In the way of the Buddha, there is no one to blame but yourself. Or put another way, you are in complete control of everything that happens in your life whether you are conscious of this or not. And forgiveness is one of the Buddhist teachings anyway so even if you wanted to blame someone, you really have to forgive them at the same time.
And when it comes to your romantic relationships, I say that it’s very important to look at your primary love example… your parents. And even your grandparents for that matter.
We accept that we inherit the colour of our hair and eyes, the way we walk or if we are a book worm or athlete, from our ancestors. But we forget about intrinsic personality traits like how we write or express ourselves and how we function in our love relationships.
OUR GENETICS TELLS ALL
Epigenetic research tells us that our genes turn on or off as they need to in order for us to evolve with our environment. This rule also applies to our mental wellbeing, our coping skills and how we communicate. And here’s the interesting part; they have discovered micro RNA markers that bypass the evolutionary process and instead of evolving and transforming, they reignite old personality traits that you got from your great-grandmother or father.
This doesn’t necessarily mean that all of that therapy you’ve had is going to waste, but it does mean that if you find yourself behaving in ways that you thought would be adjusted by now, well this could be the reason.
So, not only are your parents to blame for your communications issues in relationships, but so are your grandparents.
Don’t despair. Here’s what you can do to help your RNA eventually evolve with your current love goals.
By taking a magnifying glass approach to the way you were shown how to connect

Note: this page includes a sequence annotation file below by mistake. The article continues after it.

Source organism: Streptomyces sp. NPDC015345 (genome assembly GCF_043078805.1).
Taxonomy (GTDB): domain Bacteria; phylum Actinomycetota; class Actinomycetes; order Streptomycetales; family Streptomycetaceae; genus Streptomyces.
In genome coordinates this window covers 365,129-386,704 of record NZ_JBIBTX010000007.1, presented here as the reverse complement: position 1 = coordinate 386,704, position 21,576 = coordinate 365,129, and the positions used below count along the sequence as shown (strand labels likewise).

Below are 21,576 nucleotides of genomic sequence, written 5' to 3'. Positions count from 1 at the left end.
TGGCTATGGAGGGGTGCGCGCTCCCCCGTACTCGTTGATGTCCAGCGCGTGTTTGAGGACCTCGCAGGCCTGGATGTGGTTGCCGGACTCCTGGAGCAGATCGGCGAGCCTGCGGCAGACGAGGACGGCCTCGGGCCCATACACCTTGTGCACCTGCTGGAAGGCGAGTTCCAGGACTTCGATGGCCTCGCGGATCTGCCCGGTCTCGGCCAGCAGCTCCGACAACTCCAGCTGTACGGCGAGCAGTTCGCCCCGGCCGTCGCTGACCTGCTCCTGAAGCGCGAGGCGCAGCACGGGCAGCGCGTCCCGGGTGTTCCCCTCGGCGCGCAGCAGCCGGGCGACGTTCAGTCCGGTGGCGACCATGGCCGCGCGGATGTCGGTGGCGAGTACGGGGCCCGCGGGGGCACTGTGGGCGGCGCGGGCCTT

and communicate, you can then rework what isn’t working for you right now.
Answer these questions:
1.How did your parents ask for things from each other?
2. Did they use PA (passive aggressive) techniques like using
– inuendos (implying that they wanted something without actually asking for it)
– aggressive tactics, like “shaming” with negative comments to get a reaction.
3. Did they ask directly and explain why it was important for this request to be
4. How did they react when they didn’t get what they wanted?
5. Did they throw a tantrum or go back and try to negotiate?
6. Were there any words or phrases they used, that stand out? Such as, “Your mother always gets her way” or “Why bother asking for anything around here?”
Take your time and write down the answers to these questions in your journal to shed some light on your foundational love patterns.
Once you have a clear reason for your own behaviour in relationships, then and only then can you take steps to change your style of communication. And learning how to ask for what you want effectively is key in all relationships. Learn how to do this here.
In the Buddhist way, forgive your parents and grandparents and then start to change what doesn’t work for you.